Updated: Dec 28, 2021
The essence of the Buddha's teaching is contained in the 37 Bodhipacchiyadhammas, the 37 Aids or Wings to Awakening. He gave this teaching near the end of his life as a summary of what to focus on in our practice.
What is Awakening which is also known as Enlightenment, Realization, Nibbana (in Pali), NIrvana (in Sanskrit)? It is waking up to the reality of the world which is possible once we shed all the hindrances (defilements, fetters). Awakening happens in four different stages. These can follow each other, one mind moment apart. Or they can be realized lifetimes apart. The first level is called stream entry. This is possible when the first three of a group of ten fetters is cut off at the root. Cut off at the root means they are gone, never to return. Prior to Awakening we all experience the temporary absence of our fetters, our negative habit energies from time to time. But, given certain conditions, they are back in our face. But once they are cut off at the root, it is impossible for them to return. The second level of Awakening occurs when fetters of wanting and ill will become very weak. The third level occurs when these two fetters are cut off at the root. Gone! And full Awakening happens when the final five fetters are cut off at the root.
Why do we want to Awaken? Well, it's a state of contentment. There is no wanting or ill will, no discontent. And there is easy access to the jhanas, states of beautiful bliss. And these positive states are not dependent on conditions out in the world. And for those who have developed a "been there, done that" experience with the world, Awakening means there is no return to the round of samsara (the round of rebirths). For those who still have some attachment to the sensory world, the idea of being content in this sensory world is very appealing. It can be the motivation to start us on the Path.
The 37 Aids to Awakening are an expansion of the Buddha's prescription for Awakening, known as the Noble Eightfold Path. The Path can be summarized as morality (sila), meditation (samadhi*) and wisdom (pañña). And the Pali Canon, the collection of all the teachings of the Buddha can be seen as an expansion of the 37 Aids to Awakening.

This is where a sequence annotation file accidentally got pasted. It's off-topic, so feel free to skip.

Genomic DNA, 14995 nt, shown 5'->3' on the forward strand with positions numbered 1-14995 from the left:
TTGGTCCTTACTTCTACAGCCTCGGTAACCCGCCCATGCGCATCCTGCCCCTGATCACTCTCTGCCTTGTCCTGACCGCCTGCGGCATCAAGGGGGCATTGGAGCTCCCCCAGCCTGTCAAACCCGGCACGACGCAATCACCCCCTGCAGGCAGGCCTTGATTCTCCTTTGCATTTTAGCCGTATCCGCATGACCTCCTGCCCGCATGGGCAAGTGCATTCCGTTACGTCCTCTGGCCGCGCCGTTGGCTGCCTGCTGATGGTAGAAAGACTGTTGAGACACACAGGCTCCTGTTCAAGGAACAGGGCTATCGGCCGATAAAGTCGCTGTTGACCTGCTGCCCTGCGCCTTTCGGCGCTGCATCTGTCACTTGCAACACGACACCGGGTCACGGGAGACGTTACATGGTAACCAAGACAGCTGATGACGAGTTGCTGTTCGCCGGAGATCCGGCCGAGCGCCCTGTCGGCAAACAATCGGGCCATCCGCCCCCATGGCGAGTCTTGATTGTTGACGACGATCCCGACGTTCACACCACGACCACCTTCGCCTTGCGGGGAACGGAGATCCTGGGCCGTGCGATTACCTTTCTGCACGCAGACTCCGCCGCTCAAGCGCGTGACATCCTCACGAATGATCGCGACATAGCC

morality/meditation/wisdom < Noble Eightfold Path < 37 Aids to Awakening < Pali Canon
*Bhavana, mental development is the usual translation for meditation. But here, the focus is on the result of our meditation practice, which is stillness/samadhi.
The 37 Aids to Awakening are:
4 Right Efforts
4 Applications of Mindfulness (Satipatthana)
4 Foundations for Spiritual Power (Iddhipada)
5 Spiritual Abilities
5 Spiritual Powers (Bala)
7 Factors of Awakening (Bojjanga)
8 The Noble Eightfold Path
Four Right Efforts. We make an effort to purify the mind and overcome unhelpful reactions to life so we are settled enough to meditate. We continue this effort during meditation, but we are now dealing with more subtle disturbances of the mind. And we also make an effort to arouse postive mind states. The four efforts are:
To prevent the arising of the hindrances (wanting, ill will, restlessness and agitation, dullness and drowsiness, doubt). Doubt here refers to self doubt about whether we are capable of following the practice and realizing its fruits or doubt about the usefulness or truth of the Buddha's teachings.
To let go of the hindrances when they arise using wisdom power not will power (by investigating how they are or will cause suffering. Thus letting go happens naturally, not by force)
To put in the conditions for the factors of Awakening to arise (mindfulness, investigation, energy, joy, tranquility, stillness and equanimity).
To maintain and develop the factors of Awakening once they have arisen.
Four Applications of Mindfulness: The Four Satipatthana. These teachings describe how mindfulness is used. We can be mindful of:
The physical body
Our basic emotional tone (pleasant, unpleasant, neutral)
The state of the mind (eg. wanting, negativity, restlessness, confusion, stillness)
Here is a link to three good Dhamma talks on the Four Applications of Mindfulness by Ajahn Brahmali.
The Buddha's teaching on breath meditation, Anapanasati, provides a method to practice all four applications of mindfulness.
Four Foundations for Spiritual Power: Iddhipada. These refer to developing the power of the mind.
Enthusiasm. This is a desire to make the time and effort to follow the Noble Eightfold Path. This is a positive desire that we cultivate until near the end of the Path. It is then no longer needed.
Energy (viriya). Energy and effort are different. Effort is something we "do". Energy is something that arises on its own due to the good conditions we have put into our practice.
Mental devlopment. This refers to the development of stillness (samadhi) by letting go of the hindrances and developing the factors of Awakening.
Investigation (vimamsā). We investigate what is arising in our minds: "Is it wholesome, helpful? Or is it a hindrance? If a hindrance has arisen, we investigate how it causes us suffering. When we really see that suffering, then we automatically drop the hindrance like we would a hot coal. This is wisdom power. We don't have to use will power to let go of the hindrances. If something wholesome has arisen, a factor of Awakening, then our investigation guides our efforts to put in the conditions for these factors to be increased.